Several months ago, I found myself lost on a cluster of mountains. It was supposed to be a fairly quick and direct little hike, which had seemed simple enough when I planned it before setting out. Alas. The trail was poorly marked, and I didn’t have a map or GPS, so within an hour I realized that I was on the wrong trail, headed in the opposite direction of where I wanted to go. I spent the afternoon trying to rectify this mistake, to no avail, instead tripling the distance I originally intended on going, and climbing up and down all these little mountains in a pretty nonsensical way. Of course, I had to keep reminding myself that everything would be okay: I had plenty of food, energy, fresh water, sunlight, and most importantly, literally nowhere else to be (#vacation). Even if my initial plan was a bust, it was fine – maybe even better – for me to spend seven hours wandering around this mountain range.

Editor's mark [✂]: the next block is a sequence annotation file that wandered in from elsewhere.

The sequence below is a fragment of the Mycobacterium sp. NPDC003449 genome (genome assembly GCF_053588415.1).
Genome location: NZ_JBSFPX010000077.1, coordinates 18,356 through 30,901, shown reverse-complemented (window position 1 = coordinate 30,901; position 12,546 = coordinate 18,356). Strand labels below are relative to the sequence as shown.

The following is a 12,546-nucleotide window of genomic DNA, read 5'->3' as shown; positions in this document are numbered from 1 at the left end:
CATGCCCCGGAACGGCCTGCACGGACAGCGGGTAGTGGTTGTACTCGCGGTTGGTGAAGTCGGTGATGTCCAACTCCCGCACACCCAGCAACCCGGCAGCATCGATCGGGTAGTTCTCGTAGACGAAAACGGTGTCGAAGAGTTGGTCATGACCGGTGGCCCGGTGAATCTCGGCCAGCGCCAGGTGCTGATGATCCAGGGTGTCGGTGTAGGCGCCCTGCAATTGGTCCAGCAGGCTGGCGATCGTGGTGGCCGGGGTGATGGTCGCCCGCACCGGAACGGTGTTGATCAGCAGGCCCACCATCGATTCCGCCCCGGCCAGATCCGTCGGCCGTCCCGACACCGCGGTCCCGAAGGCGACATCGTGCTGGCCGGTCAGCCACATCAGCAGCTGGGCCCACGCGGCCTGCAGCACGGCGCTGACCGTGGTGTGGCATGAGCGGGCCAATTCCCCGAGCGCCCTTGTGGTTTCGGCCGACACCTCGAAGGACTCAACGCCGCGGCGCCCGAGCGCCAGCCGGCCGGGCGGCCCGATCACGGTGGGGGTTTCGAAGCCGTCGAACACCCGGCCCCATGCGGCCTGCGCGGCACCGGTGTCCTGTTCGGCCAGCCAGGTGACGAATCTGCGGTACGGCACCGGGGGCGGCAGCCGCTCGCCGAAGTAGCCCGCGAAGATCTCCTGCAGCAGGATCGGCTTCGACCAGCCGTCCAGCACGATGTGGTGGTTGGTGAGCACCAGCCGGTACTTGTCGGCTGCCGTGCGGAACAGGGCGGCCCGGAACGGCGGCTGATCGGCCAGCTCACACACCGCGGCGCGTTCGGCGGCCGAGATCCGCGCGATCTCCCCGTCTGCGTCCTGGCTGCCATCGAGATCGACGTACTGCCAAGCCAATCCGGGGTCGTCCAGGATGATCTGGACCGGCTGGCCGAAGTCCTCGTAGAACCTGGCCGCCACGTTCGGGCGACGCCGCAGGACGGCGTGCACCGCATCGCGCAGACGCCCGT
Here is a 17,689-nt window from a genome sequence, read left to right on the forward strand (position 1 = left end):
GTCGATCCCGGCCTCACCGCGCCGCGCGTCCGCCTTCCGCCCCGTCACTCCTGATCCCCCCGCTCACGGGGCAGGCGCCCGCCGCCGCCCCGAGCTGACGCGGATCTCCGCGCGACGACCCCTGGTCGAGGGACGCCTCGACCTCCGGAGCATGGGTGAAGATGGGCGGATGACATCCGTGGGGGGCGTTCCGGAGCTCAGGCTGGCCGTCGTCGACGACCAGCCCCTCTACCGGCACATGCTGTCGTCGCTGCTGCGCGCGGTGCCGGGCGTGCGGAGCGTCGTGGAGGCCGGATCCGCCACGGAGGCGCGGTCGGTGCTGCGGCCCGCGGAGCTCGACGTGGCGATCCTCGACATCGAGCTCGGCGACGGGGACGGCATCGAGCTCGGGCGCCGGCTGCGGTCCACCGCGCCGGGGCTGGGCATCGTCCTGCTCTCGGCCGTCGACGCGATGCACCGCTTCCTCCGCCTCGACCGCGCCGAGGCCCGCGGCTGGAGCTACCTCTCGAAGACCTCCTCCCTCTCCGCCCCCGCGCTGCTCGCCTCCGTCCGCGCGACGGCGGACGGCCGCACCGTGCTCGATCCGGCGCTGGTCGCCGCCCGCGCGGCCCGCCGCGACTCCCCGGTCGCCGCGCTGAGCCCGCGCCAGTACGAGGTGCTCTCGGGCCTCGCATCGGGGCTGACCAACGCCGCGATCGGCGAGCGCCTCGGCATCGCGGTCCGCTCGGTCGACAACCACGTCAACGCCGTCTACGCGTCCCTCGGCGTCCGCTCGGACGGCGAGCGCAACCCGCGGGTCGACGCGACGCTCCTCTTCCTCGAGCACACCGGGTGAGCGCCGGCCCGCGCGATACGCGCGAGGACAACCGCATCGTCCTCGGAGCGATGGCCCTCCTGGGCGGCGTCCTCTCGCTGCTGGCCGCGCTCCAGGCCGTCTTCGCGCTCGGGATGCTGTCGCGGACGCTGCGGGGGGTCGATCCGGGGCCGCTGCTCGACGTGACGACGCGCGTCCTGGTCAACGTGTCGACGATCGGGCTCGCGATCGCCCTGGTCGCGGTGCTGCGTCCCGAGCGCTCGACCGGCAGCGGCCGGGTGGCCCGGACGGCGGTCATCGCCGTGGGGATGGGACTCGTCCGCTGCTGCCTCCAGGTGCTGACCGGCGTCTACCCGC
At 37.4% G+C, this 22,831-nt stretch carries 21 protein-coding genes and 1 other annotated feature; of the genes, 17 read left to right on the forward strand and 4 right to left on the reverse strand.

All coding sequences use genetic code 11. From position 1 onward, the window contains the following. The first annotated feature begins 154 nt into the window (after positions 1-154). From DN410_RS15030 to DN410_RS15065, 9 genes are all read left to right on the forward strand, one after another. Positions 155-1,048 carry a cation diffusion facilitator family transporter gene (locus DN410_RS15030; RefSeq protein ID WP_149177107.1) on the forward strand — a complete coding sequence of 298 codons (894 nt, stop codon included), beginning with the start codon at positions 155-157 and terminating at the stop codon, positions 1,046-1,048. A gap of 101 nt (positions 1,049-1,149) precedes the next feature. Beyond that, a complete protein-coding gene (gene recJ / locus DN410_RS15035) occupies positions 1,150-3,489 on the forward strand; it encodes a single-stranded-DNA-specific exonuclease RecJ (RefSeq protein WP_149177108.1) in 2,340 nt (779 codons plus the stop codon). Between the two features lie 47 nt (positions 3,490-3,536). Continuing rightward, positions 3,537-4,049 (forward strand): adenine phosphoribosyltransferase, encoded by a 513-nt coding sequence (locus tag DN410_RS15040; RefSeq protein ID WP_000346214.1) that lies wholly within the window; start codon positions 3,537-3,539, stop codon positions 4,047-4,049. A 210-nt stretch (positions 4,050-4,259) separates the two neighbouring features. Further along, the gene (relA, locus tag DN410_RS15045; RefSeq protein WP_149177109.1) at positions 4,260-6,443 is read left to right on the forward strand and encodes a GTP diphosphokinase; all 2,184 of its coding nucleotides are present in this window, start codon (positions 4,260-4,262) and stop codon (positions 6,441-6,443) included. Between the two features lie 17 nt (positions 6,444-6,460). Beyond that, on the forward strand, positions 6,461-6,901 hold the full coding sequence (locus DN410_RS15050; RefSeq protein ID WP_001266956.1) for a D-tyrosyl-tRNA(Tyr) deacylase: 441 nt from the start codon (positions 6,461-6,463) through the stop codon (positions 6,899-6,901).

At some point during this venture, I was reminded of Dante, because
I’m a little boring he was another person who got lost in the woods. In the Divine Comedy, Dante’s allegorical journey to heaven, he sets up Purgatory as a mountain. So the Christians who die with unresolved issues essentially become cosmic hikers. They forge uphill through a series of trials as they are purged of their sins and climb closer to Paradise. Mt. Purgatory’s trail is cyclical – it winds around the side of the mountain, so these hikers climb gradually in circles, which grow smaller and smaller the higher they go. Continue reading →